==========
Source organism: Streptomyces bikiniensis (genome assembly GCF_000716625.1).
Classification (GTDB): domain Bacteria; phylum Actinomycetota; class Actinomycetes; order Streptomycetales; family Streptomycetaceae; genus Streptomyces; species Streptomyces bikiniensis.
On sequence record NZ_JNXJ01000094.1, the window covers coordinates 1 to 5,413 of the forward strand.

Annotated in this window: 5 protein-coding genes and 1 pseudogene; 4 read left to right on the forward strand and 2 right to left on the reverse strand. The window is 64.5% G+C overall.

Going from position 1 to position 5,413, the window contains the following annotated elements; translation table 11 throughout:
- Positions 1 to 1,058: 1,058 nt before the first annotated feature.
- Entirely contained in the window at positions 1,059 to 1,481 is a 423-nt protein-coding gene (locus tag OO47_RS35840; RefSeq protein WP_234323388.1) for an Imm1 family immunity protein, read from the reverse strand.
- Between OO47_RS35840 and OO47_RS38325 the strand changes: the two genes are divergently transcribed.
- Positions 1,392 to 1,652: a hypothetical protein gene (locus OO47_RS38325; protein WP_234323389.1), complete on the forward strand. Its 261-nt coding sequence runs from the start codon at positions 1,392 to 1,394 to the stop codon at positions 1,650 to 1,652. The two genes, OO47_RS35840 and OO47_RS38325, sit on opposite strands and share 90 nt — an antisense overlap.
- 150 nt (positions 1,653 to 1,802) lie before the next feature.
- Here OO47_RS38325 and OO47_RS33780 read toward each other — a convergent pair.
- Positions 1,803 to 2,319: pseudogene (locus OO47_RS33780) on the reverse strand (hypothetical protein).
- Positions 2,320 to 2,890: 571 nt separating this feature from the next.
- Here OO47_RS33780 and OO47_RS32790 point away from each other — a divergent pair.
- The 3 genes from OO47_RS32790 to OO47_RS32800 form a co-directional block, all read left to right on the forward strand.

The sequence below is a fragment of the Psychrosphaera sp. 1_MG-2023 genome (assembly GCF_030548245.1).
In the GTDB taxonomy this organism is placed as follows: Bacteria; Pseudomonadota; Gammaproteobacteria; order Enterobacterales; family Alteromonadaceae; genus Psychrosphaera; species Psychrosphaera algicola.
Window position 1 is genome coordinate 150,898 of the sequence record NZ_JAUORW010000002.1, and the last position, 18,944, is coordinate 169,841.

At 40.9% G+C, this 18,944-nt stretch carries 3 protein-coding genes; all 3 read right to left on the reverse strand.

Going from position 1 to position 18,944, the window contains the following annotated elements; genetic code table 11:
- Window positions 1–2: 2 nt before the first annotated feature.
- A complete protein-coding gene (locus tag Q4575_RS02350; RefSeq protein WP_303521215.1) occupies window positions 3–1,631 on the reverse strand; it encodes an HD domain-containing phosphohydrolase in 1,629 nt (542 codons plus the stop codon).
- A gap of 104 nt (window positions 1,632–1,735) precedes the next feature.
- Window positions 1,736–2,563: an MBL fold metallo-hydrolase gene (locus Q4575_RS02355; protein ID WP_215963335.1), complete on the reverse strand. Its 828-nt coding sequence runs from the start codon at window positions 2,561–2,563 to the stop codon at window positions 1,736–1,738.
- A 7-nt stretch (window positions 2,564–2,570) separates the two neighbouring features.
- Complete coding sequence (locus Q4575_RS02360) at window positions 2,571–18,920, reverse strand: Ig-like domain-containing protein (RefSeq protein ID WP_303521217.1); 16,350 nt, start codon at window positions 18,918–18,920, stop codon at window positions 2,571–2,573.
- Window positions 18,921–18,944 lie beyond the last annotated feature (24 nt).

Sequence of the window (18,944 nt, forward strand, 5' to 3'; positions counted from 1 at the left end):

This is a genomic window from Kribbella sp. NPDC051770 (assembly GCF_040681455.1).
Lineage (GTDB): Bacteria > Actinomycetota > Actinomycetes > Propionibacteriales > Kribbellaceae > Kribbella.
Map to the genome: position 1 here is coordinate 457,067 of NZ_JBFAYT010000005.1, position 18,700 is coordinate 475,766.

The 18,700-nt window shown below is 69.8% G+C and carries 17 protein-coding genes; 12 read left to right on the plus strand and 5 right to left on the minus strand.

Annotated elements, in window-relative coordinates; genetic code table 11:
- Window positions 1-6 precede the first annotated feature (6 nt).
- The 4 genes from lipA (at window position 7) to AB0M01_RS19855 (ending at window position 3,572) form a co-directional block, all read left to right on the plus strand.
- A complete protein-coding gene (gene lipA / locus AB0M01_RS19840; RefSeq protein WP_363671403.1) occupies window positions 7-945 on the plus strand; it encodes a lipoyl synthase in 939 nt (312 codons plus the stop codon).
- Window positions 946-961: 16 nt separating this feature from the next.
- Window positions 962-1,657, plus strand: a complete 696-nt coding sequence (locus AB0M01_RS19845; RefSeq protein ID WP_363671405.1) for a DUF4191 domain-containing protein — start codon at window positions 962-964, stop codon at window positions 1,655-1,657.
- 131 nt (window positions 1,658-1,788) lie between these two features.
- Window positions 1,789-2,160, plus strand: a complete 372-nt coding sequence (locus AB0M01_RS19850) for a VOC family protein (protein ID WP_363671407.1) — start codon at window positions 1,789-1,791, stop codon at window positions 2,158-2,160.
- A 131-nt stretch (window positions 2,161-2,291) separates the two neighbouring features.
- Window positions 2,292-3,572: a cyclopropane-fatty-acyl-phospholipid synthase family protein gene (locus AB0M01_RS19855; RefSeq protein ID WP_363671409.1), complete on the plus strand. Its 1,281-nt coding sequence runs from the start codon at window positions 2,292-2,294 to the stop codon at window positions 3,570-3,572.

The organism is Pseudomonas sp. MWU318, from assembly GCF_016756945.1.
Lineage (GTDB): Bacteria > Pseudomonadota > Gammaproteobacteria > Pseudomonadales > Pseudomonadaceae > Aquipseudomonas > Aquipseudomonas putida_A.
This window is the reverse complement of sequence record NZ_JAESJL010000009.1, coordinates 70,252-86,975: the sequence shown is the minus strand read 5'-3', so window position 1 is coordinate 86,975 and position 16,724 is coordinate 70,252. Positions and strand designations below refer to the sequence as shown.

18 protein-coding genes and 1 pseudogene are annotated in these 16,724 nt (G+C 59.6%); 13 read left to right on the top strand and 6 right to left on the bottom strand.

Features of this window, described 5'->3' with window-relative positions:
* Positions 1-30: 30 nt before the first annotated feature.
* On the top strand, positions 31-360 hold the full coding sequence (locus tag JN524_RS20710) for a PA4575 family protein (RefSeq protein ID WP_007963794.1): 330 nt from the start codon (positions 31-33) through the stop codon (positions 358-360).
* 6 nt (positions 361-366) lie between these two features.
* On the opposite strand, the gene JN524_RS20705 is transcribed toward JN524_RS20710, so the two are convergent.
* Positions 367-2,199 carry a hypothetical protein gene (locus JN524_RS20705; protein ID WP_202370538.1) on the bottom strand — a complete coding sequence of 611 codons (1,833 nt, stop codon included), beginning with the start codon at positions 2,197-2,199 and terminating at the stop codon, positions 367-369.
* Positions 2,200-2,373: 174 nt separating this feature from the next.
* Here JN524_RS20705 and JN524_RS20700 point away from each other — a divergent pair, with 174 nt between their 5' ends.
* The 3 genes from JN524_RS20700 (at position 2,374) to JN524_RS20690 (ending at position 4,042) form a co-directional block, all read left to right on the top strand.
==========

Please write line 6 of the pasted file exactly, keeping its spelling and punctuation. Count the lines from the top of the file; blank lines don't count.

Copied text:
- Positions 1 to 1,058: 1,058 nt before the first annotated feature.